There are many different communication styles, and your communication style determines how you manage your projects and your people. Communication styles are categorized in a multitude of ways. Various personality type indicators are one way communication styles are classified. Neurolinquistics label communications styles by the five senses. Although these are effective ways to understand and work with communication styles, there is a simpler approach that makes a big difference when understood: Are you predominantly a reader/writer or a speaker/listener?
One kind of communicator prefers to be briefed on issues by being spoken to. She will ask that you read though any long documentation and give a spoken summary or written summary with a verbal walk-through. She prefers to be called or met with rather than emailed. According to Peter Drucker, 50 percent of the Presidents of the United States have been reader/writers and 50 percent speaker/listeners, The Effective Executive (Drucker, 2002).
The other kind of communicator has an affinity for reading documents and would rather be handed a report to spend time analyzing and reviewing. The reader/writer communicator would also rather give written instruction and direction. The reader/writer prefers as little spoken dialog as possible at the extreme end of the communication spectrum.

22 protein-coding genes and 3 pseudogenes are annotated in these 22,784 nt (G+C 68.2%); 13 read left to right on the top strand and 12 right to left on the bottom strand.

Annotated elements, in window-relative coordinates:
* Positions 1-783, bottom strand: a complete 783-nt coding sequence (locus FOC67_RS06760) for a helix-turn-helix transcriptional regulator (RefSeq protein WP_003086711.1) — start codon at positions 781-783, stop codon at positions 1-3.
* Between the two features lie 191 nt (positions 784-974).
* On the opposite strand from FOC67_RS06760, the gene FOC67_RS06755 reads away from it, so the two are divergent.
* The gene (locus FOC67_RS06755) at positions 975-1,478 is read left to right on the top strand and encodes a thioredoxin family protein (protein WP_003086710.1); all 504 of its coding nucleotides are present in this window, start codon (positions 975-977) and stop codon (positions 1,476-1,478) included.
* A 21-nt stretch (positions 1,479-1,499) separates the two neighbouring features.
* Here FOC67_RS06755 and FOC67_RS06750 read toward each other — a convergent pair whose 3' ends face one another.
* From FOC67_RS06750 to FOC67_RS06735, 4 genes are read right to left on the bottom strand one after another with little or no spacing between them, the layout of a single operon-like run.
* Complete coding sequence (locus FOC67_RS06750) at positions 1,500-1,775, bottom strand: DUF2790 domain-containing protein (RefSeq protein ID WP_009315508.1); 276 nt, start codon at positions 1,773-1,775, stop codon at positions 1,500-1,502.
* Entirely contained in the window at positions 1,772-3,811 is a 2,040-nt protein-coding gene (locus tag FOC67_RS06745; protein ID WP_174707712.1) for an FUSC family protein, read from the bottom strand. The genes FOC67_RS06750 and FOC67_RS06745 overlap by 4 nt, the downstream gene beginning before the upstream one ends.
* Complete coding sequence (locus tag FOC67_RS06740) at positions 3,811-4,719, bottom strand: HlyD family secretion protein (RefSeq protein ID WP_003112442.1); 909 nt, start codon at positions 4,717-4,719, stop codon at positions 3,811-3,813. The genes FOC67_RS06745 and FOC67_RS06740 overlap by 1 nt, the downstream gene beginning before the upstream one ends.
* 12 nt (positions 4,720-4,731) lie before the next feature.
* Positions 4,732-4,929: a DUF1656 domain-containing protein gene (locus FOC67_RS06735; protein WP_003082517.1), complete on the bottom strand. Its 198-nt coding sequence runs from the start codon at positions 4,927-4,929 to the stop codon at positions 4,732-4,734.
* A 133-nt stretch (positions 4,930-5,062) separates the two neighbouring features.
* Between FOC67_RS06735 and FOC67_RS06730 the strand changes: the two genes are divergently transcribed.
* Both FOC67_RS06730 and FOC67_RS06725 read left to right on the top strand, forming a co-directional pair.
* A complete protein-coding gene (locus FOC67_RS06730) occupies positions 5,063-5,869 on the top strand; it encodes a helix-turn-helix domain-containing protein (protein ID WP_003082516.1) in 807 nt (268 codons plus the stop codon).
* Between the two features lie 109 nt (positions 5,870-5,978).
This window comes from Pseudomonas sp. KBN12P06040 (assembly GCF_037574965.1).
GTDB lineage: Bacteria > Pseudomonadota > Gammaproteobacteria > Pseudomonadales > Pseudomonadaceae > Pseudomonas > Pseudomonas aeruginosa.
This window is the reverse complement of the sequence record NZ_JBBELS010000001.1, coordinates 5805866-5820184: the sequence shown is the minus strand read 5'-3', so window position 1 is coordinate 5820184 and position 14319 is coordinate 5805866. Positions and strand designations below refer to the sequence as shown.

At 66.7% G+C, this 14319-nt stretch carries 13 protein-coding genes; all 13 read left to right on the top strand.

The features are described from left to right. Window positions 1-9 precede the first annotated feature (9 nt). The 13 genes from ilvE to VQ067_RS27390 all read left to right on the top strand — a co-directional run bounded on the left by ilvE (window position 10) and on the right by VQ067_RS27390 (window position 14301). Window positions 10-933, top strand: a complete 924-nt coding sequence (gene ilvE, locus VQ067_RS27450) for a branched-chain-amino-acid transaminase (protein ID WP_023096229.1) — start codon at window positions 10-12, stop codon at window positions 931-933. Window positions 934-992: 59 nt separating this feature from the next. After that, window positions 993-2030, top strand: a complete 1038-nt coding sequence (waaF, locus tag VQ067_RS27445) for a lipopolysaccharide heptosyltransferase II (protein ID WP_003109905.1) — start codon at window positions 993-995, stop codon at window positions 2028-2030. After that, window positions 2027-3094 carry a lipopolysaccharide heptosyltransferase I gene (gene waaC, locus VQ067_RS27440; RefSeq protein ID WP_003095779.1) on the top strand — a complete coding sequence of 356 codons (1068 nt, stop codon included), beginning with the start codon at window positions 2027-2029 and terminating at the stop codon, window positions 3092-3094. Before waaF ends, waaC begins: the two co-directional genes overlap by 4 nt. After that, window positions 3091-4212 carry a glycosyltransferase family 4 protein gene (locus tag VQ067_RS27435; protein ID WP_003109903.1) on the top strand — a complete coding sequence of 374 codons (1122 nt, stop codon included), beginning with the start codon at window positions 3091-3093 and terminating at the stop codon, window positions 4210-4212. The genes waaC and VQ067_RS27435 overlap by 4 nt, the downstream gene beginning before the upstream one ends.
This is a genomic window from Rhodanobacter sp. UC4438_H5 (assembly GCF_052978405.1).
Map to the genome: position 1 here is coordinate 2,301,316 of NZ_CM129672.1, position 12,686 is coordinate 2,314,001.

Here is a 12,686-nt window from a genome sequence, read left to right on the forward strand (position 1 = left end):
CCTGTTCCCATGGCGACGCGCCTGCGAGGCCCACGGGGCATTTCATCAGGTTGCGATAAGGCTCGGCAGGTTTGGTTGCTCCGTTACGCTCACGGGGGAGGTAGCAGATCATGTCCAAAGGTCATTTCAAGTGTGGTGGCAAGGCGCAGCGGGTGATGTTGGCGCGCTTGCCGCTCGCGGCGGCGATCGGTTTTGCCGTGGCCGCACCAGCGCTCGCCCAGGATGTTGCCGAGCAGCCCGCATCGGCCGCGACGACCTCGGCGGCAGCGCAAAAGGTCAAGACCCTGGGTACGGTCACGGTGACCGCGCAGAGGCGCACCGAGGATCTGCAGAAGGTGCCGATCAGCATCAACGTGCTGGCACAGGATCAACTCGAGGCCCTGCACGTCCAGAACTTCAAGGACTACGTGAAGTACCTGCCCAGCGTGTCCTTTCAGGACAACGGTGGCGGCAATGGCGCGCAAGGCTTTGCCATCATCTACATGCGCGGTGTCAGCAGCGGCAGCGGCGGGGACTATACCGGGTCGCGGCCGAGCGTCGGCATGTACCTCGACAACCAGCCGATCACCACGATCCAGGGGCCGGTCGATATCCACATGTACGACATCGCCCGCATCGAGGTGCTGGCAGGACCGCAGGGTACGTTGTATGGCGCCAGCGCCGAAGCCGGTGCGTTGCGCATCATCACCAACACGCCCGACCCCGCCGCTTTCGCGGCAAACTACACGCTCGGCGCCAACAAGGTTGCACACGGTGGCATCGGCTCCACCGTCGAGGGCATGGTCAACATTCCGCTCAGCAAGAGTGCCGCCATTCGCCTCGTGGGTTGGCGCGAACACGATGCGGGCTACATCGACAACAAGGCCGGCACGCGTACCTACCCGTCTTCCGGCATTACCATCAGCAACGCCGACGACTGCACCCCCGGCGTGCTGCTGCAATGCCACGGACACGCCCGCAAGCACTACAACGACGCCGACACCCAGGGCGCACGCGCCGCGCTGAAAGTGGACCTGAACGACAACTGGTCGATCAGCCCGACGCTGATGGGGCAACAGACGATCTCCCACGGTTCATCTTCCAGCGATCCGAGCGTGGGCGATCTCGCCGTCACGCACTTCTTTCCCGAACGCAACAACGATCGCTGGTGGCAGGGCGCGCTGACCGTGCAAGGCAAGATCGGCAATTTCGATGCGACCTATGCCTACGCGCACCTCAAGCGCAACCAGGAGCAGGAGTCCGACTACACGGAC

Although both communicators will expect written documentation with the same level of thoroughness and comprehensive coverage, one will prefer to be talked through the information and refer to it as needed, while the other will not appreciate dialog. To realize that you are one kind of communicator and someone you work with may simply be another – can be an "aha" moment that helps make work go much smoother.
Three tips on managing to maximize work based on knowing your communication style and surmising that of those with whom you work:
- Let your team know what kind of communication you prefer when there is latitude for more freedom of style and when you must have adherence to a particular format, such as for an accounting or expense document.
- Understand that people have differing communication styles and respect others’ style as much as possible, especially as they lead in their areas and projects.
- In creating teams, try to place individuals together who have similar styles when possible and encourage team members to compromise and work with each others' differing styles and preferences.
Since communication is a means to get a project done or facilitate the way someone works, workers respect, value and find empowering the freedom to manage their projects using their own communication style. They perform better the more they can control this aspect of their work. Sources for more information on communication styles include: Loosen Up Your Communication Style at Harvard Business Working Knowledge and Business Communication Styles at relationships911.org.
has edited and written for consumer Web sites and publications reaching nearly 50 million people. Her credits include writing and editing online and print articles, sales and training materials, marketing collateral, and advertising and PR for conusmer companies including BeautiControl, a Tupperware subsidiary's publications to women ages 20s through 50s, the WHO Foundation, Women Helping Others, MCG Magazine, Los Angeles and Seasonal Living Guide for Sam’s Club, a retailing subsidiary of Wal-Mart. Her career also includes working and living in Canada and Japan. Jean is well regarded for her market-research based approach to managing story development enabling consistently original, relevant and timely content.